Laser cutting 3D geometric sculptures.
Tom Longtin is a long-time graphic artist located in Vermont. He studied mechanical engineering and computer science, focusing on 3D geometric computer graphics programming. He has won awards and has been recognized all over the world for his work in animation for commercial television. He has produced videos, magazine and journal covers for Gear Technology Magazine and Power Transmission Design Trade Journal. Recently, he has joined an artist’s guild in Vermont.
Tom produces most of his 3D imagery using Rhino 3D software. In the beginning, he used 1/8 inch piece of foam board and an Exacto knife to cut and transform his images into real-life sculptures, but this situation became difficult. “It was tough to cut out a multitude of triangles using this method, especially with all of the intricate cuts,” explains Tom. And the decisions for materials were limited for creating other sculptures. “What I needed was to mechanize the process, so I researched on the internet looking for rapid prototype machines.”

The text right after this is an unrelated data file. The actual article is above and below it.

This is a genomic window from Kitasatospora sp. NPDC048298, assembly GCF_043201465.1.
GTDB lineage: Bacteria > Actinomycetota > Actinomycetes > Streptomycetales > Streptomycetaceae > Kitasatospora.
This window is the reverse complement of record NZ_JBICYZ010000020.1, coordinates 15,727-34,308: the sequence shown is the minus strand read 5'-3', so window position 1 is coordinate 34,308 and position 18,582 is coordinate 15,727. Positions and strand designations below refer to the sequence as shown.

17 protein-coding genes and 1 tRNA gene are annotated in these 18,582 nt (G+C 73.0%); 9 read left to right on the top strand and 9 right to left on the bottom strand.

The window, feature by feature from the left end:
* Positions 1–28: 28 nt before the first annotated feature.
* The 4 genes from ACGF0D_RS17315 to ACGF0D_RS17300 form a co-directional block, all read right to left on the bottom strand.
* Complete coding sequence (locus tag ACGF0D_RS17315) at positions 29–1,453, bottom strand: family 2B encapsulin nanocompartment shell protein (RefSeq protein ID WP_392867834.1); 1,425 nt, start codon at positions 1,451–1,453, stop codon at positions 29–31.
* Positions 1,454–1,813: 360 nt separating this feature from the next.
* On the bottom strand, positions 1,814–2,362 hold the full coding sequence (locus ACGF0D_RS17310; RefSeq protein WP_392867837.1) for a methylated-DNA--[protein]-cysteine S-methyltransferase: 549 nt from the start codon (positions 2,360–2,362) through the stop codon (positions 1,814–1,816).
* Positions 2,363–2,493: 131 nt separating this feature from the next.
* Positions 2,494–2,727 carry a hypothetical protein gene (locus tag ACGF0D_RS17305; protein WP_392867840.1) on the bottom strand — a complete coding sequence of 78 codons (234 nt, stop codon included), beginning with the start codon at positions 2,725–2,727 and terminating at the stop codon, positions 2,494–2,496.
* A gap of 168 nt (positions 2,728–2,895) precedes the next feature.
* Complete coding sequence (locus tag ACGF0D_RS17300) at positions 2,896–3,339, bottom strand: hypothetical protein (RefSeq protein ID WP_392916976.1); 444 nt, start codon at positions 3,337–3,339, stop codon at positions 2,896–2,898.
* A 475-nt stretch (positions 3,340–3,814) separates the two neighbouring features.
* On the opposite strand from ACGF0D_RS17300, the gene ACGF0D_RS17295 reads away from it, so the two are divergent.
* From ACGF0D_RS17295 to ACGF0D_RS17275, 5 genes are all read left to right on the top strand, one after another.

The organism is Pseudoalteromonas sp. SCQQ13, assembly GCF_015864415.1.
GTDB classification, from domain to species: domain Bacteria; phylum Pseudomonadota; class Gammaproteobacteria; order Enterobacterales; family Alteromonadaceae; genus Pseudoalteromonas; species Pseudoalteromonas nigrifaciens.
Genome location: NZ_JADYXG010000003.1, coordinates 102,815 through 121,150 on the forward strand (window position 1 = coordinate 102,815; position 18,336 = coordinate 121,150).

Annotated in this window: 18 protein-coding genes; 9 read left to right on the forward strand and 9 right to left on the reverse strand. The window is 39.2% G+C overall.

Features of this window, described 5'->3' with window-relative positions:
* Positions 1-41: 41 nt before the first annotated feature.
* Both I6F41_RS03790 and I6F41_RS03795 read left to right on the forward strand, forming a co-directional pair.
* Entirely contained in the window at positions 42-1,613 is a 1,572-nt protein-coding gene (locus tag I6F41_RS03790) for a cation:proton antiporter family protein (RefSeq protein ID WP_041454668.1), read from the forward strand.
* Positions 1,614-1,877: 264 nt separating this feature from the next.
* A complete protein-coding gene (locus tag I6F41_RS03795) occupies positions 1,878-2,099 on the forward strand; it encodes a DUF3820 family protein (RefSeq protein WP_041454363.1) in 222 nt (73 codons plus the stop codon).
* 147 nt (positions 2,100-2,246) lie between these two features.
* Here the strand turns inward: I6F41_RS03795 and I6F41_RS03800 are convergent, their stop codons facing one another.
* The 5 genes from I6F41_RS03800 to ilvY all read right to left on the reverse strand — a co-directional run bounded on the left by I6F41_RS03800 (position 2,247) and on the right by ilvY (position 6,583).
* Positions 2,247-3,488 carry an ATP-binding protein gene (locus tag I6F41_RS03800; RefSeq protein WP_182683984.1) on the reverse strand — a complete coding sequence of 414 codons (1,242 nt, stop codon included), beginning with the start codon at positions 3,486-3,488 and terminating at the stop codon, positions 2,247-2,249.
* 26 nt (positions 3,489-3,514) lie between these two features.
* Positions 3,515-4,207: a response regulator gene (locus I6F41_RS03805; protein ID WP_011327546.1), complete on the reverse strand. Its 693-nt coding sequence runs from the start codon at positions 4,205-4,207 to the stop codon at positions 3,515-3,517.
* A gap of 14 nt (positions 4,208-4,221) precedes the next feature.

It was through his research on the Internet he discovered Epilog's CO2 laser cutting systems. He has had his machine for 2 years now. “I was used to cutting materials all by hand. Once I bought the machine and experimented with it – it encouraged different ideas. With the convenience of using the machine and adjusting the speed and power I was able to make several shapes easily and with different materials,” said Tom. Now, Tom creates his artwork, saves it into a vector cutting file and runs it on the machine. He can now use materials like plywood, acrylic and MDF board to create his stunning models. Tom is also able to market his pieces for public purchase by creating puzzles from his models and painting them for a professional, finished look.
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